Dreams and the Structural Theory of the Mind
In 1923 Freud came upon with two problems that challenged his first considerations on dream interpretation. Some patients although they were capable of free-associating during the treatment, were unable to uncover all the repressed elements of their dreams that were hidden behind the manifest content. It was found that the resistance on expressing unconscious material by the patient was unconscious itself. Therefore, the idea of conflict between conscious and unconscious which was central to the theory of dreams became questionable. Another problem that aroused was that there were some dreams, such as punishment dreams or dreams that appear in traumatic neurosis that do not obey in the concept of the wish fulfilment nature of dreams.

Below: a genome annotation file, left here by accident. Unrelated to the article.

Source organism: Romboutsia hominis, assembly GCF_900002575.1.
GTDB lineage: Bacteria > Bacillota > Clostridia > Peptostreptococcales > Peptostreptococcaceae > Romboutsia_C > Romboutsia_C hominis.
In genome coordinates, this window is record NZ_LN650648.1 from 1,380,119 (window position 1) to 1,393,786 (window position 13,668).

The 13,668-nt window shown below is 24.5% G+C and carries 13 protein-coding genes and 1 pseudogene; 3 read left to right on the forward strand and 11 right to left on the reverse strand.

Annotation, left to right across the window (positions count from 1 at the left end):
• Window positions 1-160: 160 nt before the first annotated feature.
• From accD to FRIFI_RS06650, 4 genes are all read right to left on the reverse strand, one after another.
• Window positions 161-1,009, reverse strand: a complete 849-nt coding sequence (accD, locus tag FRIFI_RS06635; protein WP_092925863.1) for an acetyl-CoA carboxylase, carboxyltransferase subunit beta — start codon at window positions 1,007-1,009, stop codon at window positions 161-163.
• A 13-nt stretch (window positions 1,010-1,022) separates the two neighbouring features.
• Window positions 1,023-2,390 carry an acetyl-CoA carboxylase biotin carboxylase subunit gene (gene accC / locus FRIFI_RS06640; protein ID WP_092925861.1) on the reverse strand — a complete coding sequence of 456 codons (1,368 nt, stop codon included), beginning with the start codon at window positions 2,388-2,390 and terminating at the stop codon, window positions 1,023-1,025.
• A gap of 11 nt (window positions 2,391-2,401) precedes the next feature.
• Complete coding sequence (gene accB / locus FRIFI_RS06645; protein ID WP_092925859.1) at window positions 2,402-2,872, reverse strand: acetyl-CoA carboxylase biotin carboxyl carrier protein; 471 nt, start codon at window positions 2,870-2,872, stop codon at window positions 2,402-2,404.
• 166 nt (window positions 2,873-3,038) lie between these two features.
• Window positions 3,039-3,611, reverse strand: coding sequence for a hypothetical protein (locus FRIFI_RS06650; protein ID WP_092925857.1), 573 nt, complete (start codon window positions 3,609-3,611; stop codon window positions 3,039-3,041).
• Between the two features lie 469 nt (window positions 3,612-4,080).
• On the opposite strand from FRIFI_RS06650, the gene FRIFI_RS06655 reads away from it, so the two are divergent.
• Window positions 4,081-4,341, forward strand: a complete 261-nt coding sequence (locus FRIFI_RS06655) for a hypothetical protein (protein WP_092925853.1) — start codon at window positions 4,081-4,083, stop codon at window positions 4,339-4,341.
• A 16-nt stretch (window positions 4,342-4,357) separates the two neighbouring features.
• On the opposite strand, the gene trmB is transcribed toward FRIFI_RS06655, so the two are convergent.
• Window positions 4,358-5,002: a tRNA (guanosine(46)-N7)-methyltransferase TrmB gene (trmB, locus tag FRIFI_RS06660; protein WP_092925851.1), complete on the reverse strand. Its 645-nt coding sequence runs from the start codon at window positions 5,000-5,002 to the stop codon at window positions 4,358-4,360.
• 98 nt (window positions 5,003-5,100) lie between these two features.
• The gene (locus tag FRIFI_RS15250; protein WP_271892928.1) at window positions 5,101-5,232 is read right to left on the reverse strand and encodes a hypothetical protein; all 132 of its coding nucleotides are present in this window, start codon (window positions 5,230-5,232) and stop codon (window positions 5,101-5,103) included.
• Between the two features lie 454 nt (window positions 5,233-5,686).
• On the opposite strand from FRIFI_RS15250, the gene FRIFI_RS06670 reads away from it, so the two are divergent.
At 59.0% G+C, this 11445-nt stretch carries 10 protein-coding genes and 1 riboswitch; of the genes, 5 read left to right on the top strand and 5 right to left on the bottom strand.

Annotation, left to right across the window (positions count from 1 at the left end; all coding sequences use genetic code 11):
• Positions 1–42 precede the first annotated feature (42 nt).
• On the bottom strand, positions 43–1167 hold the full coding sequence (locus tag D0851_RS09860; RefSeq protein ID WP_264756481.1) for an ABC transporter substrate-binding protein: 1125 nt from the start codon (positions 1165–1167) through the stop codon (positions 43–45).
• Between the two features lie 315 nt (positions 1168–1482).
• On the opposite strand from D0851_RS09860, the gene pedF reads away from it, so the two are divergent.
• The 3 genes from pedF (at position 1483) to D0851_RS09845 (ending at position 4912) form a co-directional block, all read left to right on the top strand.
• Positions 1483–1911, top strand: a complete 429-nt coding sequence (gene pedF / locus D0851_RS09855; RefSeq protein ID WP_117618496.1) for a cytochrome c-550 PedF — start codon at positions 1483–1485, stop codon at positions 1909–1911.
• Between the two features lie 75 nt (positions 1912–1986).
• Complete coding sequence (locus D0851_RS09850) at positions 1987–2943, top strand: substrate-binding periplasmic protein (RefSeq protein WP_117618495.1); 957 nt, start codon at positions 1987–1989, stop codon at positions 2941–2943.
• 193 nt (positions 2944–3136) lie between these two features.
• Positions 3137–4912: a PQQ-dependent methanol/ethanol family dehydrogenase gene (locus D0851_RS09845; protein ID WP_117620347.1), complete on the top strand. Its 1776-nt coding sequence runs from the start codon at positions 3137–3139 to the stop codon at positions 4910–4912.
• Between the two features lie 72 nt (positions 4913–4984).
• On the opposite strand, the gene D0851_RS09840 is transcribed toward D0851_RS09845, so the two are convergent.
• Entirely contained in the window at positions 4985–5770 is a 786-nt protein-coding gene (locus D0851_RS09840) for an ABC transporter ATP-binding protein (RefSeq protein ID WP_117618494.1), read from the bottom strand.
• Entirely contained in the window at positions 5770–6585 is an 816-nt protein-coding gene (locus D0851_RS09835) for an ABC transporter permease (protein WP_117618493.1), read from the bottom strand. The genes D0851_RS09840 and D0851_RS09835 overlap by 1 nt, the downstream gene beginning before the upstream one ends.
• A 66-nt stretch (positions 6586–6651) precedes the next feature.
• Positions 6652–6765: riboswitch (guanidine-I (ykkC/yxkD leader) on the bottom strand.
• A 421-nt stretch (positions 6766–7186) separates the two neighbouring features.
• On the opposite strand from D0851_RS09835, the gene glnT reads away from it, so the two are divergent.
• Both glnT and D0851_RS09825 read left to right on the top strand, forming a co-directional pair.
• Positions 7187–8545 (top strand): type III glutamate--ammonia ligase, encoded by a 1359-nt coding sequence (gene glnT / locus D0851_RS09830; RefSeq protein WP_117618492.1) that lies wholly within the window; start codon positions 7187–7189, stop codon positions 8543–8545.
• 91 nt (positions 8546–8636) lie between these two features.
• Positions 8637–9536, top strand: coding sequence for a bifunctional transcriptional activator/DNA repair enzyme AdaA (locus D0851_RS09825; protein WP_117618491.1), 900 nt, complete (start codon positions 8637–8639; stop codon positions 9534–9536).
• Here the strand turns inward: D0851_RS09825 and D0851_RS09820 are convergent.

The answer to the above problems came with the introduction of the structural theory of the mind and the division of the mental apparatus into id, ego and superego. Briefly, conflicts that arouse between those structures result to unconscious resistance and anxiety. The ego functions in order to produce order and logic to the dream. The ego’s mechanisms of defence and anxiety are results of its opposition to the id impulses to gain satisfaction. The superego appears on the dream in the form of guilt, remorse and punishment for the satisfaction of the forbidden wish. Every dream however is a compromise between antagonistic forces originated from all the three psychic structures that seek satisfaction. The role of the dream as the guardian of sleep is related to the sleeping ego which partially permits the gratification of unconscious wishes in a way that the fulfilment of the wish is harmless to the maintenance of the sleep (Freud, 1923-1925).